Belarusian authorities manage to protect their interests vis-à-vis the Kremlin
The Belarusian authorities are successfully practising ‘political judo’ with Russia: they receive the necessary economic benefits and do not make required concessions in return. Minsk’s strategy is to get the most from the Eurasian integration project and to justify the lack of reciprocal concessions by the economic and political risks associated with this same integration.
On July 18, a meeting of the Council of Ministers of the Belarus-Russia Union State took place in Minsk. As a result, an intergovernmental general contract for the construction of a nuclear power plant in Belarus with 2400 megawatts generating capacity has been signed in Minsk.
This project, worth about USD 10 billion is critically important for the image of Belarus. Long-term energy generating facilities construction is not only a symbolic investment into the future Belarusian energy independence, but also a significant enhancement of the President Lukashenko’s political legitimacy for at least the next 5 years (launching of the first energy unit is scheduled for 2017).
In turn, Belarusian authorities have once again managed to postpone reciprocal measures concerning assets privatization. On the eve of Prime Minister Dmitry Medvedev’s visit to Minsk, President Lukashenko visited Belaruskali headquarters and said that the controlling stake in this company will not be sold. The President did not rule out sales of individual shares, given the overall enterprise’s costs assessment at USD 30-32 billion. De facto, such high assessment effectively means the refusal to sell Belaruskali shares.
Moreover, Belarus postponed the privatization of MAZ until the beginning of the autumn and got away with solving another controversial issue – the probable oil exports from Belarus under cover of solvents and lubricants in order to avoid duties’ payment to the Russian budget.
Concerning the latter, a mild request of Prime Minister Medvedev “to find out and punish those responsible” is most likely to be ignored by Belarus, while the very profitable scheme of evasion of export duties will be upgraded (for example, solvents exports will be replaced with another product with similar production technology). Experts assess that Belarus makes from USD 700 million to USD 1 billion per year from this scheme, while Russian budget fails to receive relevant amounts from duty payments.
Therefore Belarus’ negotiating strategy remains unchanged and so far successful: to get the maximum possible benefits from the economic cooperation with Russia and to postpone the fulfillment of counter measures as far as possible. Belarus did the same after the visit of the Russian President Vladimir Putin to Minsk on May 31st, when privatization of MAZ was discussed. Repeated reference to this issue by Prime Minister Medvedev during the Summit on July 18th, implies this issue has not been resolved.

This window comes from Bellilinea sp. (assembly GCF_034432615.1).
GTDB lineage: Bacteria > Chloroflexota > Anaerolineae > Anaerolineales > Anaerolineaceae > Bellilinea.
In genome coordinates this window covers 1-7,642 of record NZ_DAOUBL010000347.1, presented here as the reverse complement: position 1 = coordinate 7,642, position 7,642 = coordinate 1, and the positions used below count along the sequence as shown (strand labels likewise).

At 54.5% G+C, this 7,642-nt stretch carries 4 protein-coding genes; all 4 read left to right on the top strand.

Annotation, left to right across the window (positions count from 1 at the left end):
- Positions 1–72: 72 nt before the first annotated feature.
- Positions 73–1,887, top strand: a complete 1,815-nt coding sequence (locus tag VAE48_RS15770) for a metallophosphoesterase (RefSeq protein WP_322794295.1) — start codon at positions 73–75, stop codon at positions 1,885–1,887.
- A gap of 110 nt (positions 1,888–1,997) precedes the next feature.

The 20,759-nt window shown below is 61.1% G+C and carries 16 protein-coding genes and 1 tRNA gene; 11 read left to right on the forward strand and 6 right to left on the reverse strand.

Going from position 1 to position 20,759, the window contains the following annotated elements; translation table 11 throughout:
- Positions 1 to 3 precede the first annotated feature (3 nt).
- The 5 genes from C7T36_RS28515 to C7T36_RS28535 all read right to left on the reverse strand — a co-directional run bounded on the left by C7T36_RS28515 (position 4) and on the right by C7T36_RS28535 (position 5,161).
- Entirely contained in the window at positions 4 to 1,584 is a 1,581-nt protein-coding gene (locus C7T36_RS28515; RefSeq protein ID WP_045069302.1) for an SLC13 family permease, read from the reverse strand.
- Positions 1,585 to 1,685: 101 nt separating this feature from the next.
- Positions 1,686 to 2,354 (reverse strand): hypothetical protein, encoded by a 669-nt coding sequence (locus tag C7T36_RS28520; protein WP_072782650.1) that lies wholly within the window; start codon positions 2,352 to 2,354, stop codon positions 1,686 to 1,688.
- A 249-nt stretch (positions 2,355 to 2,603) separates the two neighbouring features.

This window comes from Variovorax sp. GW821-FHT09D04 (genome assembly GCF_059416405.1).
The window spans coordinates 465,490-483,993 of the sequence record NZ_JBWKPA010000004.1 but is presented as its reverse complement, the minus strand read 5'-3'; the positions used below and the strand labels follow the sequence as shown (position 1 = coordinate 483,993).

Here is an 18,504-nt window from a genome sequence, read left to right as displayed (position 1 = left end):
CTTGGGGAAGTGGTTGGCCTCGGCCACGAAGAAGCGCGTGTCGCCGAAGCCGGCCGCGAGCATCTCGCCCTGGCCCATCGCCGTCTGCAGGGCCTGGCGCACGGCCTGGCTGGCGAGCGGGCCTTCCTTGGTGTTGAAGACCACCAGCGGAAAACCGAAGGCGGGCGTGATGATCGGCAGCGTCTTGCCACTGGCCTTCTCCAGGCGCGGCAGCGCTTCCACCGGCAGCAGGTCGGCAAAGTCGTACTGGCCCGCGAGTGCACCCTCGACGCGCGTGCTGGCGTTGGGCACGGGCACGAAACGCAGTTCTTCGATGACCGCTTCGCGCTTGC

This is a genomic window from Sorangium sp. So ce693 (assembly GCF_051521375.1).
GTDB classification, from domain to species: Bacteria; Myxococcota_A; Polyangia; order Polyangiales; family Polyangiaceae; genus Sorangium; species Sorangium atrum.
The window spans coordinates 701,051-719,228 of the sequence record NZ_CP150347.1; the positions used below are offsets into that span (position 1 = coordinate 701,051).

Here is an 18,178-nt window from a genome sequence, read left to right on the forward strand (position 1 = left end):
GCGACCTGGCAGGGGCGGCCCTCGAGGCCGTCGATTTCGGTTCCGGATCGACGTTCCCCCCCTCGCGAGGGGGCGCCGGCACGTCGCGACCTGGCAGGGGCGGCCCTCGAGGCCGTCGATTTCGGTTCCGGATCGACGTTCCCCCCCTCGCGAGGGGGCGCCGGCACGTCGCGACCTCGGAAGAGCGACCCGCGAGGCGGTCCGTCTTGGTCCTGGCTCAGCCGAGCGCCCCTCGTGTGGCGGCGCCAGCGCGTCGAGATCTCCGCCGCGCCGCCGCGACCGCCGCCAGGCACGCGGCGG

Therefore, one should anticipate that the same rules will apply to the future visit of the new Russian government delegation to discuss privatization issues. For instance, Belarus will point out to the risks associated with Russia’s WTO accession and will try to add additional compensational conditions to the already reached agreements, which, de facto, will once again postpone their implementation.
Over the past year, military-political relations between Minsk and Kyiv have become complicated. Due to their high inertia and peculiarities, this downward trend would be extremely difficult to overcome.
The root cause of the crisis is the absence of a common political agenda in the Belarusian-Ukrainian relations. Minsk is looking for a market for Belarusian exports in Ukraine and offers its services as a negotiation platform for the settlement of the Russo-Ukrainian war, thereby hoping to avoid political issues in the dialogue with Kiev. Meanwhile, Ukraine is hoping for political support from Minsk in the confrontation with Moscow. In addition, Ukraine’s integration with NATO presupposes her common position with the Alliance in relation to Belarus. The NATO leadership regards the Belarusian Armed Forces as an integral part of the Russian military machine in the western strategic front (the Baltic states and Poland). In addition, the ongoing military reform in Ukraine envisages a reduction in the number of generals and the domestic political struggle makes some Ukrainian top military leaders targets in politically motivated attacks.
Hence, the criticism of Belarus coming from Ukrainian military leadership is dictated primarily by internal and external political considerations, as well as by the need to protect the interests of generals, and only then by facts.
For instance, initially, the Ukrainian military leadership made statements about 100,000 Russian servicemen allegedly taking part in the Russo-Belarusian military drill West-2017. Then the exercises were labelled quazi-open and military observers from Ukraine refused to provide their assessment, which caused a negative reaction in Minsk. Further, without citing specific facts, it was stated that Russia was building up its military presence in Belarus.
Apparently, the Belarusian and Ukrainian Defence Ministries have entangled in a confrontational spiral (on the level of rhetoric). Moreover, only a small part of the overly hidden process has been disclosed. That said, third states are very likely to take advantage of the situation (or have already done so). This is not only about Russia.
The Belarusian Defence Ministry officials are restrained in assessing their Ukrainian counterparts. However, such a restraint is not enough. Current military-political relations between Belarus and Ukraine are unlikely to stabilise without the intervention of both presidents.